What is Kinesiology?

By Dr Liji Thomas, MD

Kinesiology comes from the Greek words for the study of movement. This branch of study was started by Dr. George Goodheart, who was a chiropractor, but later absorbed the techniques of traditional Chinese medicine, including acupuncture, to set up a model of disease as a disturbance of energy flow in the body, rather than as a physical entity.

It evaluates health by exploring the biofeedback from muscles. A main principle of applied kinesiology includes: A stress which strains the whole body may manifest objectively as a weakening of a single muscle.

Kinesiology visualizes muscles as linked to specific organs, and it uses manual muscle testing to evaluate the health of the patient. Whereas conventional medicine uses muscle testing as a means of assessing the structural and functional health of the neuromuscular unit, applied kinesiology makes use of this technique to understand organ-related, nutritional or emotional imbalances in the body.

This testing employs the strength or weakness of a muscle to get information about the organ that it is linked to, and the requirement of the body for a particular nutrient. The muscle testing employed is by holding the muscle in isometric contraction against a resistance applied externally, rather than voluntary contraction against an immovable object. This is called Kendall’s technique. Provocative tests are used along with muscle testing.

This form of manual muscle testing thus identifies the problem, whether in the physical (in relation to the nervous, muscular or skeletal system), emotional or biochemical (metabolic) realm, as well as in the mental, non-organic sphere, with disease which is not arising or related to the symptomatic systems. Practitioners of applied kinesiology claim to promote physical, emotional, mental and spiritual health by identifying and treating these problems.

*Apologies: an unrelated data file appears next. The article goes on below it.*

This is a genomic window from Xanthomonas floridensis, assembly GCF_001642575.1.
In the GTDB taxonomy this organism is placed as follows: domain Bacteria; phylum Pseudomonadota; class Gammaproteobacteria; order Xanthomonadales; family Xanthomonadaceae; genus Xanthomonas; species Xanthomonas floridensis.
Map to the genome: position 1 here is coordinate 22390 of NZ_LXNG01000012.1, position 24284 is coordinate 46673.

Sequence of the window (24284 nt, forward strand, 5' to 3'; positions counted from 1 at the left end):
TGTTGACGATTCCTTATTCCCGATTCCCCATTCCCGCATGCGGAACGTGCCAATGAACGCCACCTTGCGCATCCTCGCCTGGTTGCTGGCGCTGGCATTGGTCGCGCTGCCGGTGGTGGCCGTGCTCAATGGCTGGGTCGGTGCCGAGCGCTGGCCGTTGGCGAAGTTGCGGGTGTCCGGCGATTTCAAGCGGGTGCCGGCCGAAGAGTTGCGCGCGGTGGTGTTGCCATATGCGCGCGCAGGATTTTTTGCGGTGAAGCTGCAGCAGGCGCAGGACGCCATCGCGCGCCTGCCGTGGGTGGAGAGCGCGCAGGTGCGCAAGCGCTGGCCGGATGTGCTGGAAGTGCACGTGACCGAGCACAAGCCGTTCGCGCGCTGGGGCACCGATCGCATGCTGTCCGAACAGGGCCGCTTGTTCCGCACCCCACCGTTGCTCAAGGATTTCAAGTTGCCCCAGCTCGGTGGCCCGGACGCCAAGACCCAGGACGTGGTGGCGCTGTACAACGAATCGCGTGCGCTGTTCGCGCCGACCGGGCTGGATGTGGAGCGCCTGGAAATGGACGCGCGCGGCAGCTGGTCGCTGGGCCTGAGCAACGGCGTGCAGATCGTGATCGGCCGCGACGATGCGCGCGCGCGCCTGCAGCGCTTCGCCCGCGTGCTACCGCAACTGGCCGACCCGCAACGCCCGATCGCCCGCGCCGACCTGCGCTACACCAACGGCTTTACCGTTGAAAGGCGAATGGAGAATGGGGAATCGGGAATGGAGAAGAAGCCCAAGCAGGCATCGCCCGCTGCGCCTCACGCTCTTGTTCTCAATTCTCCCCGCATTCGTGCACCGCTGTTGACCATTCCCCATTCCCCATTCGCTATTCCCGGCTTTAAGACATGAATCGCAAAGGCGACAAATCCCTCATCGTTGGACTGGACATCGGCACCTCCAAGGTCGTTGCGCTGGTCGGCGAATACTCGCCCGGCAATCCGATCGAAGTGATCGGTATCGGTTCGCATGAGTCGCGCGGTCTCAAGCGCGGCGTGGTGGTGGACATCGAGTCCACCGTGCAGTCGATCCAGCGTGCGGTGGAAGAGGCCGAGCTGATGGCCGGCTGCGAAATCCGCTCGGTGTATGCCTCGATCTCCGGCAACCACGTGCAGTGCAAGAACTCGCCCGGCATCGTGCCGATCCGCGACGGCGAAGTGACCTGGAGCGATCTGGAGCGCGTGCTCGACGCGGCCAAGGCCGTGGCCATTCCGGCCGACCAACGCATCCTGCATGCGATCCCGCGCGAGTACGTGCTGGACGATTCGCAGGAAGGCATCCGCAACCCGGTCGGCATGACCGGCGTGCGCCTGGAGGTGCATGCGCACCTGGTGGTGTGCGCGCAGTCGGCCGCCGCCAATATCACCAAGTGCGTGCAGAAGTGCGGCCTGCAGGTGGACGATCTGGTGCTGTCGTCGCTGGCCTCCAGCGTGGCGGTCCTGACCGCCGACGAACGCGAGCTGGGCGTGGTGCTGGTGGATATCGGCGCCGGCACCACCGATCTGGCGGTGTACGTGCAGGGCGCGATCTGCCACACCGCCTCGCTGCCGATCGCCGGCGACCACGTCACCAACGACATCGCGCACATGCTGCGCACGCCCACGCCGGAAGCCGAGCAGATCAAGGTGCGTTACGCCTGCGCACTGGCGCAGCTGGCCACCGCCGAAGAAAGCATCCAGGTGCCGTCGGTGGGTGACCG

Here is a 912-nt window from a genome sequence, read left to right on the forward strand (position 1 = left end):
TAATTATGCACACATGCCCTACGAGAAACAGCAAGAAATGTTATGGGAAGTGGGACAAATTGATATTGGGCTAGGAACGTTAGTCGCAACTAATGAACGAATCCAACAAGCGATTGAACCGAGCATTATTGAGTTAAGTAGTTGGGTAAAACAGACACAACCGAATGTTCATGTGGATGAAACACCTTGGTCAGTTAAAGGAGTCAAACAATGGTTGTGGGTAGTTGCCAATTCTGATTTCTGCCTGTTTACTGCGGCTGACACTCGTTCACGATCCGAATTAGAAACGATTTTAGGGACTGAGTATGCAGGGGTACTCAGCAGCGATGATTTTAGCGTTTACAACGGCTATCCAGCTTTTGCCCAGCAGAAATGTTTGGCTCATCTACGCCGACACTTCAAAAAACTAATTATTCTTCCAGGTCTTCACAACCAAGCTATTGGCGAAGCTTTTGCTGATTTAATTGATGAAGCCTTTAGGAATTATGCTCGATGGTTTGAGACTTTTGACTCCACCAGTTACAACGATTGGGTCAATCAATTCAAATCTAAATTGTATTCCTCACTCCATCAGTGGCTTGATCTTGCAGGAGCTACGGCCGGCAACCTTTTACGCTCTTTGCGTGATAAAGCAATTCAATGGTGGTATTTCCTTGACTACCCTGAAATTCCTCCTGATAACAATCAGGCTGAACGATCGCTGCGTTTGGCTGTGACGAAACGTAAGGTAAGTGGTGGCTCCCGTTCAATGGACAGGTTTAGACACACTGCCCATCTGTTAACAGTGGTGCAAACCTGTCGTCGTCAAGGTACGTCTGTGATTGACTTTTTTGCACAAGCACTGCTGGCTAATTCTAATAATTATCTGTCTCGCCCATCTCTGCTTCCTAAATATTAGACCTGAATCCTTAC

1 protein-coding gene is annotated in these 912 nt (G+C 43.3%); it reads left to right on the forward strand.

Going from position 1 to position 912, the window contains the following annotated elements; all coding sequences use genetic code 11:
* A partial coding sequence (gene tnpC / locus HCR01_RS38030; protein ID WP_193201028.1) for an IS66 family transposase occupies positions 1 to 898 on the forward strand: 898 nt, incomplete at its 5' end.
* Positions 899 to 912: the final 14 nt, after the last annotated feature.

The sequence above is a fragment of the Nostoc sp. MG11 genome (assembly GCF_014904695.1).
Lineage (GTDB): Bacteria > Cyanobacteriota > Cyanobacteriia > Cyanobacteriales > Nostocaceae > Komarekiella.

Kinesiologists try to work with and utilize the healing powers, or life forces, of the body itself. They draw support from Chinese acupuncture, as well as from chiropractics. It is also partly based upon applied kinesiology, which measures muscle strength. It is therefore not based upon the Western model of medicine, visualizing the body rather as an energy system.

Kinesiology treatment should be best done in conjunction with conventional medical treatment. Some of the techniques this profession employs include:

  • Lymphatic massage
  • Acupressure
  • Hypertonic muscle release
  • Treatment of attention, reflex and trigger points
  • Nutritional advice
  • Flower therapy
  • Homeopathy
  • Joint manipulations/mobilizations
  • Myofascial releases
  • Meridian therapy
  • Acupuncture
  • Counseling
  • Environmental modification

Kinesiology thus uses conservative, non-invasive methods of treatment. The present state of literature on this subject does not, however, lend credibility to the claims of applied kinesiology that manual muscle testing can be used for diagnosis of disease, or preclinical, or subclinical, conditions.

Studies do not show any significant increase in muscle strength, which is to be expected from the theoretical framework of applied kinesiology. Moreover, studies of sufficient experimental quality to be cited in relation to the basic diagnostic claims of applied kinesiology either refute or do not support these claims, making it a valueless tool.


Further Reading

    Last Updated: Nov 15, 2015

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